Battle of Pylos – Athens Vs. Sparta
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The Battle of Pylos, which was a naval battle that pitted Sparta against Athens, took place in 425 B.C. near the peninsula of Pylos as part of the Peloponnesian War. An Athenian naval fleet had been swept along the shore of Pylos by a storm which led to the establishment of a fortified Athenian garrison. The presence of Athenian troops within Spartan territory threatened the Spartan army, who feared that the small garrison would allow the Athenian forces to infiltrate their territory in an unchecked manner. Here’s more information about it:
Starting the Battle
Demosthenes had plans to set up in Pylos before a storm forced him and his men to land at the peninsula, as it was an ideal place for an outpost. The men fortified the peninsula, building a defensible fort in days. The majority of the fleet departed from the peninsula to deal with a nearby Spartan fleet, leaving Demosthenes and only five ships to defend Pylos.
Spartan forces grew concerned about the Athenian presence and naval troops, 43 ships total, were sent to retake Pylos. Demosthenes heard of this and sent word out to the Athenian fleet that had recently departed. By sheer luck, a ship bearing cargo as well as a small war boat with 40 Athenian soldiers (hoplites) arrived at the Peninsula before the Spartans did, which gave the outnumbered men weapons and supplies.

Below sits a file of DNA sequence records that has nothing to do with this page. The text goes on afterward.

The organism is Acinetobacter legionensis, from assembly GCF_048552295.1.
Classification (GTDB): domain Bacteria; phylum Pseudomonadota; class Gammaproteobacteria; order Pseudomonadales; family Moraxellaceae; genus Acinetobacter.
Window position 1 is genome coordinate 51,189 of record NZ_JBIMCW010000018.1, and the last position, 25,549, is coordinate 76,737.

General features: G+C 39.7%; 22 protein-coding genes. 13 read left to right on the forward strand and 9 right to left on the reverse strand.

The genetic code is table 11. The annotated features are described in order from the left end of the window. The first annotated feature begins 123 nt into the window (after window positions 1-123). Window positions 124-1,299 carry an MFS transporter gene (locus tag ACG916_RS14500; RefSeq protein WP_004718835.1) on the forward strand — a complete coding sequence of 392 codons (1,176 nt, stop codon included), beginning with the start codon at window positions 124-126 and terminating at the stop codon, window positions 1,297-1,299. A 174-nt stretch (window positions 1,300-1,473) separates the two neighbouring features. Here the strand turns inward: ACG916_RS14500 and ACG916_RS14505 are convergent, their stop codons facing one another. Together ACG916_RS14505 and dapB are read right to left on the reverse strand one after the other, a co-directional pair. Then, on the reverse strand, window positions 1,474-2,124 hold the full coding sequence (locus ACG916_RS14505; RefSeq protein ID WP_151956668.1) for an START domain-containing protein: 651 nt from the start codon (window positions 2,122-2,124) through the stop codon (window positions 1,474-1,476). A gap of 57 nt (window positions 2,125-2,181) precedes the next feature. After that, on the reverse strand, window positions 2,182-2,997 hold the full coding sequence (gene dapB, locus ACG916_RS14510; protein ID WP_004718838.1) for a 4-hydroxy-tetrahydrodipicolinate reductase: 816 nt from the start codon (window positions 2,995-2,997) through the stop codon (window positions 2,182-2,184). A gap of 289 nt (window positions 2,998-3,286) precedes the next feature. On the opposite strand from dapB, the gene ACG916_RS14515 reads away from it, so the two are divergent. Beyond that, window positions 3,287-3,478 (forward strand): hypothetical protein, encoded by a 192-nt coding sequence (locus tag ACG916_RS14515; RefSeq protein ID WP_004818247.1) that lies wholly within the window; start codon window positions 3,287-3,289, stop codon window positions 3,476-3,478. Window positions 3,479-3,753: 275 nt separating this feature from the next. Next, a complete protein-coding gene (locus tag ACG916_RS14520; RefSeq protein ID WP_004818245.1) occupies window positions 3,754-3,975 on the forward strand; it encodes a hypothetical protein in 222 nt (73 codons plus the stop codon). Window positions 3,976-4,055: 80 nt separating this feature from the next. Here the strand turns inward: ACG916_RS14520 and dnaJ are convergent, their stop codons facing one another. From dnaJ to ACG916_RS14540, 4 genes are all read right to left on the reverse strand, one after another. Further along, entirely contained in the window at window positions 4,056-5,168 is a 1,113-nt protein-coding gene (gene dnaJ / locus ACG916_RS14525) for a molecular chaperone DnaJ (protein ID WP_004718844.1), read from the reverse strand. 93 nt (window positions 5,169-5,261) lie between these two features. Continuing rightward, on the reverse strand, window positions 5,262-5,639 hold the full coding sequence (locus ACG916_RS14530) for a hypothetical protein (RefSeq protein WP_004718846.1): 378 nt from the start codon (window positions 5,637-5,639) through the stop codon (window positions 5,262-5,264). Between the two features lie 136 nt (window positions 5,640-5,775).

About the Battle
Spartan forces attacked the Pylos fort by land and sea. Demosthenes had expected them to attack certain areas, so he had strategically placed more of his men in those areas in order to deal with the threat with greater efficiency. The large Spartan force was hindered by the geography of Pylos, and could not attack all at once. After a day of unsuccessful attacks, the Spartan forces prepared to lay a siege on Pylos. A day after, the Athenian naval fleet arrived through the unguarded harbor entrances and took control of the harbor. Many Spartan soldiers were taken hostage.
Aftermath of the Battle
Shocked, the Spartan government quickly dispatched negotiators to draw up an armistice with the Athenian forces. A cease of hostility was introduced and the Spartan ships were surrendered to Athens. However, after much deliberation in the Athenian courts, the Athenian troops decided that a peace was not beneficial to them, and decided to challenge Sparta to fight over the fate of the hostage men captured during the Battle of Pylos in another battle, known as the Battle of Sphacteria.
A victory for Athens, the continued control of Pylos allowed Athenian troops to have a strong foreign outpost within Spartan territory. The garrison was used as a base for raids against Spartan forces as well as a refuge for helots, the people whose homes were being invaded by Spartan forces, fleeing Spartan subjugation.
Although Athens would go on to lose the Peloponnesian War and much of its power a decade later, the Battle of Pylos is an example of Athenian strategy at play as well as Demosthenes’ first experience as military leader.
Categorized in: Ancient Greek History
This post was written by Greek Boston